| Robin McDowell |
YANGON, Myanmar (AP) – Staff hired to work with the US government’s aid agency in Myanmar are preparing to move out of their office following revelations their landlord is a notorious former spymaster who oversaw the imprisonment and torture of thousands of pro-democracy activists.
The debacle surrounding Development Alternatives Inc, a company contracted by USAID to deliver humanitarian programmes, highlights the contradictions ensnaring foreign donors who flocked to the country after reclusive military leaders ended a half-century of iron-fisted rule and self-imposed isolation.
With almost all property in the biggest city Yangon owned by former and current generals and their cronies, much of which was seized during military rule, many organisations find themselves funding a tarnished elite that still holds sway despite elections.
The US government, via its aid proxies, has been lining the pockets of former spy chief Gen Khyin Nyunt since Washington eased economic sanctions two years ago.
UNICEF, the UN children’s agency, pays $87,000 a month to a famously corrupt former minister; the European Union around $80,000 to a conglomerate founded by a drug kingpin; the World Health Organization $79,000 a month, to a mystery owner.
For Development Alternatives, there was only one way to clear its name: Move. Development Alternatives “failed to take proper account of the political context of Myanmar,” said spokesman Steven O’Connor of its 2012 decision to sign a $7,000 a month lease with Khin Nyunt’s family.
When President Barack Obama and other world leaders arrive in Myanmar on Wednesday for a regional summit they will have a chance to reflect on reforms implemented immediately after President Thein Sein’s 2011 inauguration, many of which have since stalled or experienced a worrying backslide.
The military controls the parliament and is blocking popular opposition leader Aung San Suu Kyi’s path to the presidency. Business conglomerates linked to the old guard remain the engines of the economy and the main beneficiaries of more than $10 billion in post-junta foreign investment and aid.
The scandal behind Myanmar’s “development aid rush” was revealed by the Irrawaddy news agency earlier this year.
It reported that UNICEF was paying astronomical rent for a three-story house belonging to the family of Nyunt Tin, one of the most corrupt ministers under Gen Than Shwe’s former junta.
Noting its rent was “steep”, the agency said it looked at some 40 properties before signing the seven-year lease.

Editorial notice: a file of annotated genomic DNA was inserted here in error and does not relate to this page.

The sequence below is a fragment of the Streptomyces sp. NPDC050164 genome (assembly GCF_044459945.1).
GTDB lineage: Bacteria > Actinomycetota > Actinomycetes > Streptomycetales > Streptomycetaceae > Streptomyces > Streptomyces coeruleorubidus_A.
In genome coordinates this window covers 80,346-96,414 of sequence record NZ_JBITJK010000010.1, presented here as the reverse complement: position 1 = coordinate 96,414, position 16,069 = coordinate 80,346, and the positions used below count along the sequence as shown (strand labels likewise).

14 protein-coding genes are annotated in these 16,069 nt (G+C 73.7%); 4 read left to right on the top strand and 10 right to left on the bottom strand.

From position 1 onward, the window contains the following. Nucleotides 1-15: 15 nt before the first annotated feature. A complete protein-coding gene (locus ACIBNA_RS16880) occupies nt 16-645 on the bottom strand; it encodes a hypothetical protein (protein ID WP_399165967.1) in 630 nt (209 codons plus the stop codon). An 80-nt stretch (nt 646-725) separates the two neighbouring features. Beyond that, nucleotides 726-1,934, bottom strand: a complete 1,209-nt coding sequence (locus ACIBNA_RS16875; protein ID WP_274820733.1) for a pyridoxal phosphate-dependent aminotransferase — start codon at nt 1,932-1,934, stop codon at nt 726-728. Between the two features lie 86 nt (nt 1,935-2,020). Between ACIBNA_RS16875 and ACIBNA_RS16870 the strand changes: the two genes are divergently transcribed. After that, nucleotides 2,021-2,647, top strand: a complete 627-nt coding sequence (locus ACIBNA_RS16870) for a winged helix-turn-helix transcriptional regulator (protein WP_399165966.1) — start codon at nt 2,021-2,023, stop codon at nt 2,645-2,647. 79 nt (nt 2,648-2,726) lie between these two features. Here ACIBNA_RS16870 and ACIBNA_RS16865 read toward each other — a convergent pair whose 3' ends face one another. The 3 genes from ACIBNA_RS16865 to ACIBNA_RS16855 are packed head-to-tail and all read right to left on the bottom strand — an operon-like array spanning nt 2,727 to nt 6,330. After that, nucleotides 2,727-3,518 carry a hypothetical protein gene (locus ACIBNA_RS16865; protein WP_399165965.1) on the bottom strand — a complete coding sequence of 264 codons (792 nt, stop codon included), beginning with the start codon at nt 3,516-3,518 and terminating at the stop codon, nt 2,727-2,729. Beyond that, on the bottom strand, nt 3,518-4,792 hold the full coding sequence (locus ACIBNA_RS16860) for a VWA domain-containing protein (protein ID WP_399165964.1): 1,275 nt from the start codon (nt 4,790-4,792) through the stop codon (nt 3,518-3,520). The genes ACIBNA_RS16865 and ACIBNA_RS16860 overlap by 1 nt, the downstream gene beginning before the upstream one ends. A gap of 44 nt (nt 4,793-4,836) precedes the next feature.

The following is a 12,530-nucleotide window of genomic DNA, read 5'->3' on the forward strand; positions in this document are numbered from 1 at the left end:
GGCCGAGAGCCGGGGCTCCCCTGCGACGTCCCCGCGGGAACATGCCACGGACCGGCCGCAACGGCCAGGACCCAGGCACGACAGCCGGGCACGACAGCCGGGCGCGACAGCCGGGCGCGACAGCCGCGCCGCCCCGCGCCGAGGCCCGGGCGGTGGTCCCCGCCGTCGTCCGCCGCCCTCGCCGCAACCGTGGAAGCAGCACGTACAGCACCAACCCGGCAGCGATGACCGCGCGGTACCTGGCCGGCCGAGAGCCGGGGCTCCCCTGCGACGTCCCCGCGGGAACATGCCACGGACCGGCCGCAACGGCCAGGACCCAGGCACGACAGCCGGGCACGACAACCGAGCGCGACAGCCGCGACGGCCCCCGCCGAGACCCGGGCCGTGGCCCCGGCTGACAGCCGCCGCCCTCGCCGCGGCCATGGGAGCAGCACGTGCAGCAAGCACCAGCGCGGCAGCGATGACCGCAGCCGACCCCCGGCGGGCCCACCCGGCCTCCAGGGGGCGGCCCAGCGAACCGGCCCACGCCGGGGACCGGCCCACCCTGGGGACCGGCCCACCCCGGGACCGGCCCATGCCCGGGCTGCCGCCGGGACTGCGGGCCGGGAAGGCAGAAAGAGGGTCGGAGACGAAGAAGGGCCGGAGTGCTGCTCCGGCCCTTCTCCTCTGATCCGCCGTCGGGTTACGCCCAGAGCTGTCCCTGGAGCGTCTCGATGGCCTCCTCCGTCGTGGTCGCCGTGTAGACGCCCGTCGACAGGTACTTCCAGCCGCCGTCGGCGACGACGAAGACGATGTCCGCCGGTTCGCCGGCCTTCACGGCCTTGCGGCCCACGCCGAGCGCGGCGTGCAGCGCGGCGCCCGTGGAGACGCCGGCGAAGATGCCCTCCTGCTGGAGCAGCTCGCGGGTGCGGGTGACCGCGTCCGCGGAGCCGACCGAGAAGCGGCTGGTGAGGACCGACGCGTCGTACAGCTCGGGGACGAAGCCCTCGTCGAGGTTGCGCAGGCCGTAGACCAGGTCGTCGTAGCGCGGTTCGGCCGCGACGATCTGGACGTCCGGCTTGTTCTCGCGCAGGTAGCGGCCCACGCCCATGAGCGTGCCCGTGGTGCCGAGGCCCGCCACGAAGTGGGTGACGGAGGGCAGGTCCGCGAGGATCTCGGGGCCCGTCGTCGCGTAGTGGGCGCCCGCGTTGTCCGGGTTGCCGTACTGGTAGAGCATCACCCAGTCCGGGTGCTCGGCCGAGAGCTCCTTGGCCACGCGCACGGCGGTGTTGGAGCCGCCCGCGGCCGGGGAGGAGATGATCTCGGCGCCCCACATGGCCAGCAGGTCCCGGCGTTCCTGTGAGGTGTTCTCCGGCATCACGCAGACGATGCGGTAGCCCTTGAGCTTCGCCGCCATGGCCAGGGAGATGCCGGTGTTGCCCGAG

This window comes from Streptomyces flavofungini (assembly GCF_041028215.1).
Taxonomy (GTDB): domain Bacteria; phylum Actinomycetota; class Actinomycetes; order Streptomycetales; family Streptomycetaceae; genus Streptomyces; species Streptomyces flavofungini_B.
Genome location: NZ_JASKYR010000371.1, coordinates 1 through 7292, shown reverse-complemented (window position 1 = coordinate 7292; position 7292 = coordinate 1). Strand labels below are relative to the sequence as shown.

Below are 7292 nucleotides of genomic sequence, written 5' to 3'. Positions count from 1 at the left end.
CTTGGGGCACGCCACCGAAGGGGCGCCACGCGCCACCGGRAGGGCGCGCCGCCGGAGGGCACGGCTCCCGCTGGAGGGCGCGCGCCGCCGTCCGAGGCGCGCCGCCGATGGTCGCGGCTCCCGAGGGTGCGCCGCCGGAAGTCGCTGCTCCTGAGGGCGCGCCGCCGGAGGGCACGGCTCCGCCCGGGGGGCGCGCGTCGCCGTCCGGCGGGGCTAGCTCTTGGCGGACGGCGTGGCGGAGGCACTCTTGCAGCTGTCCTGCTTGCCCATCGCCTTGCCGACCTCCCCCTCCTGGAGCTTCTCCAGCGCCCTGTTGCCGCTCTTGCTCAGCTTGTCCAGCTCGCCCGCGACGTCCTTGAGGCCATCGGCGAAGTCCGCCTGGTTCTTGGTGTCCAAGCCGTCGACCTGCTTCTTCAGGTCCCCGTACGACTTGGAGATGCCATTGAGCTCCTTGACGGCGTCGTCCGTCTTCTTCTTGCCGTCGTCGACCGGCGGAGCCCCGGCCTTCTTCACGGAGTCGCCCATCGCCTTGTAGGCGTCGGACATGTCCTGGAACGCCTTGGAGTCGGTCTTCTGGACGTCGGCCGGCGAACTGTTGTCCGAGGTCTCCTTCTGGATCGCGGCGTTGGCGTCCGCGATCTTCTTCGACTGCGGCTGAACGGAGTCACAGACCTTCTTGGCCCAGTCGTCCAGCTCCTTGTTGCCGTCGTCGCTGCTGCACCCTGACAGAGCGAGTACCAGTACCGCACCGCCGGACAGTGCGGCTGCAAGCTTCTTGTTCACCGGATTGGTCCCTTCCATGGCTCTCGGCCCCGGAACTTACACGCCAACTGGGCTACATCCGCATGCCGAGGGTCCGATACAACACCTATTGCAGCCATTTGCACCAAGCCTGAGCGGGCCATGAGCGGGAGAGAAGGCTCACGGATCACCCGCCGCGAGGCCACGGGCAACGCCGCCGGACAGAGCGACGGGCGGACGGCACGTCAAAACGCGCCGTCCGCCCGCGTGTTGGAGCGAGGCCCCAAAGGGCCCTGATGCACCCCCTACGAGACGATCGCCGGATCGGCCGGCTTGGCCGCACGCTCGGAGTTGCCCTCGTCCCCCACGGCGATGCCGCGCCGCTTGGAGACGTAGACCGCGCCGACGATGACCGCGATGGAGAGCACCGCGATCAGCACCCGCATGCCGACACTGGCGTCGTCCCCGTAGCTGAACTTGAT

Decades of corruption and mismanagement by military regimes, together with crippling sanctions by the West, turned the country of 50 million from one of the richest in Asia to among the poorest.
Most buildings in Yangon are in a serious state of disrepair, but some experts say international organisations should play a role in saving these crumbling reminders of Myanmar’s past.
“You don’t have to walk 200 metres in this city to find a property that is not being used,” said Lex Rieffel, a non-resident fellow at the Brookings Institution of the magnificent colonial-era buildings threatened by demolition.
“These agencies say they are helping the country develop,” said Rieffel, an expert on Myanmar who has worked for USAID, the US Treasury Department and several international NGOs. “Well, one of the ways you do that is take under-utilised space and utilise it.”
There are few offices as ostentatious as that now occupied by the World Health Organization, located in a palatial mansion on one of Yangon’s busiest thoroughfares, and surrounded by an imposing eight-foot-high concrete wall and cast iron gates. When asked about allegations it belonged to the family of the country’s current commander in chief, WHO’s acting country representative Krongthong Thimasarn said “the building is owned neither by General Min Aung Hlaing nor his daughter, but by a landlady whose name is Daw Khin Nwe Mar Tun”.
Efforts by The Associated Press and local media organisations to track her down were unsuccessful. Former and current generals and cronies put their assets under the names of relatives to avoid scrutiny.
Thimasarn said the rent came to nearly $1 million a year. That’s enough to immunise 30,000 children against diseases such as measles, polio and hepatitis B. The European Union, which has one of the biggest aid programmes in Myanmar at more than $1 billion, described the property debate as one of the “struggles of transition”.